And the balconies? Well, where I stayed on floor 26, they were internal. Glass doors could be pushed back to open the bedroom onto the balcony (whoops, the "winter garden") and the only furniture on the balcony/winter garden was two white, good-quality plastic chairs. How minimal is that?
And are the apartments selling? What's that old line about hot cakes? Most have been sold. The price list, early last month, listed some three-bedroom apartments (247 square metres) on the wrong side of $2 million, a few two-bedroom apartments (159 square metres) for about $900,000 and some one-bedroom apartments for resale for $500,000 to $600,000.
The consensus is there is huge interest from people in southern Queensland. This raises a fascinating truth about Gold Coast real estate: new is good, old is bad. People will hand over vast amounts of money for the newest and the latest but, once a building has been up for a few years, the relative increase in property values really slows down and tapers off and the returns can be quite modest.
But all is not lost. There are two things, only peripherally connected, that are truly wonderful about Q1. First, the ground-floor restaurant, Absynthe, run by the French chef Meyjitte Boughenout, would, if it could be reviewed by The Sydney Morning Herald Good Food Guide, comfortably weigh in at about two hats and score 16 or 17 out of 20.
In Surfers Paradise it is, indeed, a rare wonder to read a wine list featuring most of the Grange vintages and an entree of sevruga caviar for a cool $220, and passionately devoted to the proposition that the food and wine are everything. Congratulate the Q1 developers. They headhunted Boughenout and in one stroke raised the standard of cuisine on the whole Gold Coast.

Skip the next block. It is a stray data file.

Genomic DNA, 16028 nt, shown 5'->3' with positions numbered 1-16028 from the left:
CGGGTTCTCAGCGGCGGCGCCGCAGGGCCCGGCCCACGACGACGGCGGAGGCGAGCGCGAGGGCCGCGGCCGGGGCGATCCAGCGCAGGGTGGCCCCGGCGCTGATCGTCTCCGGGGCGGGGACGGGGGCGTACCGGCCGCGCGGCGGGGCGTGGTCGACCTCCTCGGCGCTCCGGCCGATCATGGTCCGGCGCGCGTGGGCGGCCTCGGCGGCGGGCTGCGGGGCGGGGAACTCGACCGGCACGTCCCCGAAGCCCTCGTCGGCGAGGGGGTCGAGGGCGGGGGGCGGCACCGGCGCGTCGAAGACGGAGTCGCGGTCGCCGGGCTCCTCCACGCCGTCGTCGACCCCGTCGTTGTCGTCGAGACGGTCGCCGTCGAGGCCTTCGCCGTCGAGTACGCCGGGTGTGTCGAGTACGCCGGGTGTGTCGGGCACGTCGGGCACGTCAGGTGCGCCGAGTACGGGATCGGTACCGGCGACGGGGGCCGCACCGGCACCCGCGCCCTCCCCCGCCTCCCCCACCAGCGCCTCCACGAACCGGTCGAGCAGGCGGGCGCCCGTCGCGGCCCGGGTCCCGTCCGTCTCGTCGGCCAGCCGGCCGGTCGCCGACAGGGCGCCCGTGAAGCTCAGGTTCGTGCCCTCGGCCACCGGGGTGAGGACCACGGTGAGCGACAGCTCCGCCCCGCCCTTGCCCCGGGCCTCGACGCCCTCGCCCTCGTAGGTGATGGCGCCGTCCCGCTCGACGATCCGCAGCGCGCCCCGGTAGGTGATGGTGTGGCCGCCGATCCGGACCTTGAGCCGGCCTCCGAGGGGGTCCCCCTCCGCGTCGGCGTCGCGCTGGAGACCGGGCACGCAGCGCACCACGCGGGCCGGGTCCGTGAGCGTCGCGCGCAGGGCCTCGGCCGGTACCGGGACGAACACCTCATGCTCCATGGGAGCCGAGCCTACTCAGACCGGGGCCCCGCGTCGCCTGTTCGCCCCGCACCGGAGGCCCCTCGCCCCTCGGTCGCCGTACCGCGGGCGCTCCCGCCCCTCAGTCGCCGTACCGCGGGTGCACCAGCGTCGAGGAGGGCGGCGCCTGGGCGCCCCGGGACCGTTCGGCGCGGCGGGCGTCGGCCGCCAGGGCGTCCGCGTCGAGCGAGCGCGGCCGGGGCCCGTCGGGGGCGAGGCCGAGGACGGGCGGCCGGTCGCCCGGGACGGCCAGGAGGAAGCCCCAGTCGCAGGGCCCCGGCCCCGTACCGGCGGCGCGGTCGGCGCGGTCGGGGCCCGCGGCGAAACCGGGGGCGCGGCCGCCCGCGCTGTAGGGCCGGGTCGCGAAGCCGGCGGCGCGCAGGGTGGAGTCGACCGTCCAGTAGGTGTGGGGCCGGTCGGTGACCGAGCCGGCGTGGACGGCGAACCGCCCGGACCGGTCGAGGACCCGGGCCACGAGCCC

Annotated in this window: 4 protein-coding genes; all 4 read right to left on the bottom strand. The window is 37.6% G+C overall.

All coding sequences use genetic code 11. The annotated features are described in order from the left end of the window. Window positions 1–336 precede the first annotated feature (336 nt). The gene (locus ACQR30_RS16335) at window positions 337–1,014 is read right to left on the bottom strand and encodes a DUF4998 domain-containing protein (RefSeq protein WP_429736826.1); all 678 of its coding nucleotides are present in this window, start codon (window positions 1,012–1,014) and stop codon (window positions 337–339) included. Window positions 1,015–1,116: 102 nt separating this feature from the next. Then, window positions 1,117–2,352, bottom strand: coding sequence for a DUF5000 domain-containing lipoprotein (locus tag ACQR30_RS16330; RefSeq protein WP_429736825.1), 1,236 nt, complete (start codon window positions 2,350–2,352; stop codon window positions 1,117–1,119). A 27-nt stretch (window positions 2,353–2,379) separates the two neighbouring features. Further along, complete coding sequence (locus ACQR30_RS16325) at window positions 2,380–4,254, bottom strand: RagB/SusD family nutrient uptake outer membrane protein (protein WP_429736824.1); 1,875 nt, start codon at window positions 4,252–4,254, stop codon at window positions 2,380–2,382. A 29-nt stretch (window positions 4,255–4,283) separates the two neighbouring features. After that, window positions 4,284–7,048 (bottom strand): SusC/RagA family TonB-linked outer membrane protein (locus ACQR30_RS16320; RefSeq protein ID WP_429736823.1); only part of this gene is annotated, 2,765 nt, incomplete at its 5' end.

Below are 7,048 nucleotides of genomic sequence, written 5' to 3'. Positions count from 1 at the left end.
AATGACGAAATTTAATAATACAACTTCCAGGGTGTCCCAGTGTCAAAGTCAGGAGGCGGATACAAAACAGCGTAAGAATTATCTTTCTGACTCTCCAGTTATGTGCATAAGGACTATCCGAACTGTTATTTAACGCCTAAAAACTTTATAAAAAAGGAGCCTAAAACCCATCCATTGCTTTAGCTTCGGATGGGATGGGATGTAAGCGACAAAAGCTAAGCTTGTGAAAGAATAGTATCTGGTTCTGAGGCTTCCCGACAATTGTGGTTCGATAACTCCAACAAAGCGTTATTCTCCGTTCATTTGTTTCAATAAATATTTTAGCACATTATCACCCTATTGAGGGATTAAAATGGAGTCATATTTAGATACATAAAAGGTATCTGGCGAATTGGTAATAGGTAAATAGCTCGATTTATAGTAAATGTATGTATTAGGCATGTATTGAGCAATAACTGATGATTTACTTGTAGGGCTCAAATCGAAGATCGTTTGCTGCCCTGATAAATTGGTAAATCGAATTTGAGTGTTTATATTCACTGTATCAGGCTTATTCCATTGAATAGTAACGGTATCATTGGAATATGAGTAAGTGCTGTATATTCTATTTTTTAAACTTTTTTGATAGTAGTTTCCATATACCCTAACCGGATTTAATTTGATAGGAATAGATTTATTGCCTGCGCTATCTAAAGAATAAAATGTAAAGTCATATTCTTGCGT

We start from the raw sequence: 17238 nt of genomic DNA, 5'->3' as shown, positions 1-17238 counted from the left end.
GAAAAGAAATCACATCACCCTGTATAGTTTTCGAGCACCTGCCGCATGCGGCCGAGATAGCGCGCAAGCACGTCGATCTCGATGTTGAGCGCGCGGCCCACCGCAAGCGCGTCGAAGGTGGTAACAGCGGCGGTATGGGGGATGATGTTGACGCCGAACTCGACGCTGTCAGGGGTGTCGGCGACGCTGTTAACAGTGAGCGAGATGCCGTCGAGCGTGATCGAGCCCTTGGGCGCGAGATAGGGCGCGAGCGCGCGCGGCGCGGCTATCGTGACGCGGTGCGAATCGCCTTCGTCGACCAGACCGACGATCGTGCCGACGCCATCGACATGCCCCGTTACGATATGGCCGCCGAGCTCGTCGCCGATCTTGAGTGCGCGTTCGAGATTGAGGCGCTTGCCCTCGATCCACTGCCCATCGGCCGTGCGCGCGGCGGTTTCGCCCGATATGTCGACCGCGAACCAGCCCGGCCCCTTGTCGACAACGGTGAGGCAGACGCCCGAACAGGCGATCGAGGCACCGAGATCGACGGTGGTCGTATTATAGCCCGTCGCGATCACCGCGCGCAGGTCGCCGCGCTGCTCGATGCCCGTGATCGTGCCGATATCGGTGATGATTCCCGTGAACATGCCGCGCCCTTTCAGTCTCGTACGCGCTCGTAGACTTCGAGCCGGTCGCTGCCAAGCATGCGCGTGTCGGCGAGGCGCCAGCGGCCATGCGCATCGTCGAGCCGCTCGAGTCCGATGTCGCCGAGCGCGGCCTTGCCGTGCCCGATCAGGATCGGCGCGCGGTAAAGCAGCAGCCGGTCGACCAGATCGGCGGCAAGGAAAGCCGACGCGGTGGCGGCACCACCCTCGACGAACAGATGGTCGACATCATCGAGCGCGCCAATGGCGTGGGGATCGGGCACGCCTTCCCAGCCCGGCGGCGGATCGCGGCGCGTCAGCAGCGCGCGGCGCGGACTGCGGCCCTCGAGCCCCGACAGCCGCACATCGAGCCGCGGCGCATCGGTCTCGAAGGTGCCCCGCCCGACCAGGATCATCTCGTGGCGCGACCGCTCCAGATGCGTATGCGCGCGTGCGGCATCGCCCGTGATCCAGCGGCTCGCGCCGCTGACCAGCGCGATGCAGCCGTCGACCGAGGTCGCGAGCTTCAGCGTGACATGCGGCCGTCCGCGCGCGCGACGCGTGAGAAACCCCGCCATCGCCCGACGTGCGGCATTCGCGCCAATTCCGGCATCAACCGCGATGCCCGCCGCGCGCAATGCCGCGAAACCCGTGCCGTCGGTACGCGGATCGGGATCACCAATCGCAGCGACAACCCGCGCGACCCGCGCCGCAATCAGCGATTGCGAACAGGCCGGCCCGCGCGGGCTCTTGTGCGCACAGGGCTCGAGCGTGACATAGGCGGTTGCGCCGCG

Second, the building's observation deck is a wonder to behold. It offers a feast of views of the coast, the ocean and the hinterland, and the Sky Bar, run by the urbane Fouad Eid, not only serves Illy coffee but has a Q1 signature cake, a multi-layered vanilla omelet sponge, with chocolate nougat truffle cream, homemade orange candy, rum and raisins, roasted pistachios and walnut Florentine crackling all standing like an imitation of the building itself. In one culinary act, it seems to sum up the entire region.
Another Gold Coast developer, Sean Juniper, happily sings the praises of Q1, declaring that it was the first of its kind. He explains that it was - and this is amazing, but seems to be true - the first residential high rise on the Gold Coast without balconies and it set a benchmark for the new development at Surfers Paradise. Which is why, at this moment, Juniper is building a 77-storey residential building called Soul (apartments start at $1.5 million).
Yes, there really are people who are happy to pay $1.5 million to say "I live in Soul. Not Seoul, stupid. Soul, on the Gold Coast! You know, James Brown and all that stuff. Real Soul."
"But," I ask, "are people really going to pay $1.5 million to live in Soul in Surfers Paradise? What about the white-shoe brigade? The meter maids? What about schoolies week and the schoolies?"
Juniper looks at me and grins: "I always say that today's schoolies are tomorrow's investors."